A soto-zen Buddhist temple, better known as Toyokawa Inari, which had been worshiped by both the mighty warriors of each era and common people of Edo-Tokyo. You can make a pilgrimage to the seven lucky gods and enjoy viewing lit paper lanterns.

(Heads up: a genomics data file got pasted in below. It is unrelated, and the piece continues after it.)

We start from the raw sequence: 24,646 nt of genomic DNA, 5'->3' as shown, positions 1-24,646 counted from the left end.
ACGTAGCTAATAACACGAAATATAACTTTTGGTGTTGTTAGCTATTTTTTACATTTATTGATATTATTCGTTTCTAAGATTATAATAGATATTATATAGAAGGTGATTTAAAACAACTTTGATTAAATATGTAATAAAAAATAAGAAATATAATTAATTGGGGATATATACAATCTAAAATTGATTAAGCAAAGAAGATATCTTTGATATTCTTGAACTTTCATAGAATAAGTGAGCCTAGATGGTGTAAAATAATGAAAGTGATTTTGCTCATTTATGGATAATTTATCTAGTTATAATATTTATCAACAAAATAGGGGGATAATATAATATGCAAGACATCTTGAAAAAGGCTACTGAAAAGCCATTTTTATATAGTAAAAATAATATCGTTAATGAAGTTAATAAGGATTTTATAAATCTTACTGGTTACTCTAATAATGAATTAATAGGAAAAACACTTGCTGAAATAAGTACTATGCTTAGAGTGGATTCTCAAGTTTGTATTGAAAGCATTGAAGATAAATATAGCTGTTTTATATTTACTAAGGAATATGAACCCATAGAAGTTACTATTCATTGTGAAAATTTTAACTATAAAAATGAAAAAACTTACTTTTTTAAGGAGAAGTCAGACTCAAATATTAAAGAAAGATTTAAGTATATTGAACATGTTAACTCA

Its official name is Toyokawa-kaku Myogonji. The temple is nicknamed Toyokawa Inari because its enshrined local guardian deity Toyokawa Dakini-Shinten is said to ride on a white fox. The Tokyo betsuin branch temple has a part of Toyokawa Inari worshiped by Ooka Tadasuke, a magistrate in the Edo period (1603–1867). Toyokawa Inari had been venerated by famous warriors since ancient times, and during the Edo period, it was worshiped by a large number of common people as the deity that grants wishes for business success, family security, and better luck. On the temple grounds stand the statues of seven lucky gods, Ebisu, Daikokuten, Hotei, Benzaiten, Jurojin, Fukurokuju, and Bishamonten, and a pilgrimage tour to all seven statues is can be enjoyed. You can also join the morning zen practice held a few times a month and view the paper lanterns usually lit after sunset. It is a five-minute walk from the Exit B of the Akasaka Mitsuke Station or the Exit #7 of the Nagatacho Station on the Tokyo Metro Line.